FIRST-PERSON: Pujols & millionaire athletes
JACKSONVILLE, Fla. (BP)--Albert Pujols believes he should be the highest paid player in baseball. Not all baseball fans agree. Some are saying that Pujols is too greedy.
Others lay the blame on the owners, saying they are too stingy. Then there are some who say both sides are to blame.
And there's a certain segment of the population that turns this debate into a chance to voice their disapproval of ballplayers making so much more than everyone else, making it a moral issue.
In stories regarding the ongoing Albert Pujols contract saga in recent days, one does not have to scroll down very far into the comment sections to find statements like these:
"The teachers in my school district only got a 3% raise this year and he wants to double his salary. Let's get our priorities in line."
"I am in the military and my job is far more important than his. There is no way a man playing a game should make that much more than me."
These arguments sound reasonable on the surface. It doesn't seem right that ballplayers are multi-millionaires while the teachers who are molding our children and soldiers who are defending our country struggle to pay their bills. But is it really that simple?
As Christians we are called to be discerning. We are to love the Lord with all of our minds. So let's apply a little thinking to this issue.
Here are the facts. Pujols is worth millions of dollars a year to Cardinals owners because Pujols goes a long way in helping the Cardinals win games, which helps put 30,000-40,000 people in a stadium 82 times a year in St. Louis, helps in selling a lot of Cardinals merchandise and helps with profits from television.
We live in a free country with a free market. The free market is driven by supply and demand. Fans who think the players are making too much money have a choice in the matter: They can choose to stop buying tickets to go to games, quit purchasing Pujols jerseys and stop watching or listening to Cardinals games. If enough fans do this, the Cardinals will truly not have the money to double Pujols' salary.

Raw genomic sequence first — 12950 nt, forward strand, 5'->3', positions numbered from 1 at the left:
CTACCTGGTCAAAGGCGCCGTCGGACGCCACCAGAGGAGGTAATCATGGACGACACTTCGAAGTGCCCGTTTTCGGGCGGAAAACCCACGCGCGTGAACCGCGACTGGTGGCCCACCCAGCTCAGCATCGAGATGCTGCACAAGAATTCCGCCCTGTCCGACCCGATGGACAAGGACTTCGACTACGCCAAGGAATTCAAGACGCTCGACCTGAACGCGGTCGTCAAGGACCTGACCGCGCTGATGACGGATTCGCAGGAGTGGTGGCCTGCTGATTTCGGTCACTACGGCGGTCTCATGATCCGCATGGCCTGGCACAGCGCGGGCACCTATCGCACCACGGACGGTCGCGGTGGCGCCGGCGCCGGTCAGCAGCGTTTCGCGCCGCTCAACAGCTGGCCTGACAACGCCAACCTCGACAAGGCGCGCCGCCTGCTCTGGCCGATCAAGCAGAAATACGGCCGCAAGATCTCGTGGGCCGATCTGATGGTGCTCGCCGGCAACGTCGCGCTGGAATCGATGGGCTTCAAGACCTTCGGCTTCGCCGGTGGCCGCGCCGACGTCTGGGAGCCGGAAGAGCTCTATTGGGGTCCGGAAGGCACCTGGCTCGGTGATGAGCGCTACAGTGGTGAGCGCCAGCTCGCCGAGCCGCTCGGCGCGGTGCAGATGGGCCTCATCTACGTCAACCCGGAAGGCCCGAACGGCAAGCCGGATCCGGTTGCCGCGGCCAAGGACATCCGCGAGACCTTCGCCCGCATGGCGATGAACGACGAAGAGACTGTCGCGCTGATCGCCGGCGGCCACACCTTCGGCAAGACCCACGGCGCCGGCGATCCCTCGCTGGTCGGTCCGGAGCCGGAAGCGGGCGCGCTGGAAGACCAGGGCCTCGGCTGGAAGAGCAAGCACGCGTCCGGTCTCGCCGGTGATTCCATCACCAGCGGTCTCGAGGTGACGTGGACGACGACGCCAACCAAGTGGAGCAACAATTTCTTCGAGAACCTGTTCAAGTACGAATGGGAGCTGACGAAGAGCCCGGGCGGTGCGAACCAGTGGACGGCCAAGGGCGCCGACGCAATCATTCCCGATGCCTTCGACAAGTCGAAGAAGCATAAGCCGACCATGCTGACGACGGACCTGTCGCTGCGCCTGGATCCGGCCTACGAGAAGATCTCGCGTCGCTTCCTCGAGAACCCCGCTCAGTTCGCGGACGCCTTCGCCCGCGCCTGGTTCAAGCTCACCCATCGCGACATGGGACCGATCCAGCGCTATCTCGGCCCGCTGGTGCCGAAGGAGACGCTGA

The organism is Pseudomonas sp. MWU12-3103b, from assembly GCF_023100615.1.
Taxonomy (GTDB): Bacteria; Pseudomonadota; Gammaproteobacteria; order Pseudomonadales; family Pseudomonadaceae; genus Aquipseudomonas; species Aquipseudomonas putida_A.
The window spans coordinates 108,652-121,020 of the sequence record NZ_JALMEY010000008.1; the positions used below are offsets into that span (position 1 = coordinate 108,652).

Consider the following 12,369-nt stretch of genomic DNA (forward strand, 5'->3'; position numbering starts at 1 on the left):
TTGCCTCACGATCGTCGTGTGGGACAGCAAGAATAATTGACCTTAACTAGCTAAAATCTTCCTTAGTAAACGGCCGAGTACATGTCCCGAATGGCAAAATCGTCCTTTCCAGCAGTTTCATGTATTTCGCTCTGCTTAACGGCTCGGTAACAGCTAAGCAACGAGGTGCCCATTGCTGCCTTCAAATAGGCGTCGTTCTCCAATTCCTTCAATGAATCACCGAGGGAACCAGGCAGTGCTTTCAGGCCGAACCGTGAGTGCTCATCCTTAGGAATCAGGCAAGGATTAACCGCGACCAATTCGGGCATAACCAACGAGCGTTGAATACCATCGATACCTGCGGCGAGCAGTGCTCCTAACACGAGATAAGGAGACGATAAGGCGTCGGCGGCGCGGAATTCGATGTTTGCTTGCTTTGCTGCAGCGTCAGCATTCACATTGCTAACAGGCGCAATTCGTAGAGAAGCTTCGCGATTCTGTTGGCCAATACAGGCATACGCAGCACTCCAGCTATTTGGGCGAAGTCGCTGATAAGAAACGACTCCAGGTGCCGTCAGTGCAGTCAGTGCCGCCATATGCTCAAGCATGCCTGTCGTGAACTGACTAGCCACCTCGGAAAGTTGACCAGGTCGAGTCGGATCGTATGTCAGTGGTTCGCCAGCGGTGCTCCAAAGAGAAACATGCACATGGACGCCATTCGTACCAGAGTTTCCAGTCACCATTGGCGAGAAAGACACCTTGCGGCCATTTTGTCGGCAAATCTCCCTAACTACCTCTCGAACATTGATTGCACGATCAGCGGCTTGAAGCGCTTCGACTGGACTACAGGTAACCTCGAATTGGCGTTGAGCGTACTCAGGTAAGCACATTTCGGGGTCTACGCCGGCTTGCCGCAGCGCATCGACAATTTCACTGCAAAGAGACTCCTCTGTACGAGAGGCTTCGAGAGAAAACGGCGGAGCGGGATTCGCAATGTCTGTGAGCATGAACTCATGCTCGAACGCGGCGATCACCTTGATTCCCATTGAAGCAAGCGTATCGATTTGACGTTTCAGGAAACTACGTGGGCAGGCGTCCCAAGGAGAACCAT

The Bible teaches principles that point to a free market economy. Many theologians point back to the Genesis account in which God gave man dominion over the earth as the foundation for our current understanding of private personal wealth and ownership. When God gave the law through Moses, it's clear that God expected private property ownership of land and animals and goods.
While there are some limits on interest, debt and property transfers, the Old Testaments laws fit a free market. Many of the Proverbs would make very little sense in a socialist or communist country.
Even in the New Testament, the free market ideology stands. While there have been some who have attempted to argue for socialism or communism by pointing to the example of the Christians in the early part of the Book of Acts, a careful examination of the relevant texts reveals that believers were never forcibly required to give up their money or possessions for equal communal distribution. The consistent pattern among the apostles was to teach the early believers to give freely from a generous heart. As Paul wrote to the Corinthians, "Each one must give as he has decided in his heart, not reluctantly or under compulsion, for God loves a cheerful giver" (2 Corinthians 9:7).
In a free market, money goes where people place value. And if Americans don't want Pujols and other athletes to make so much money entertaining them, then Americans should stop valuing entertainment through sports so much. Follow where the money goes and you will find people's hearts. Jesus said, "For where your treasure is, there you heart will be also" (Luke 12:34).
Brett Maragni is senior pastor of Harvest Bible Chapel of Jacksonville, Fla.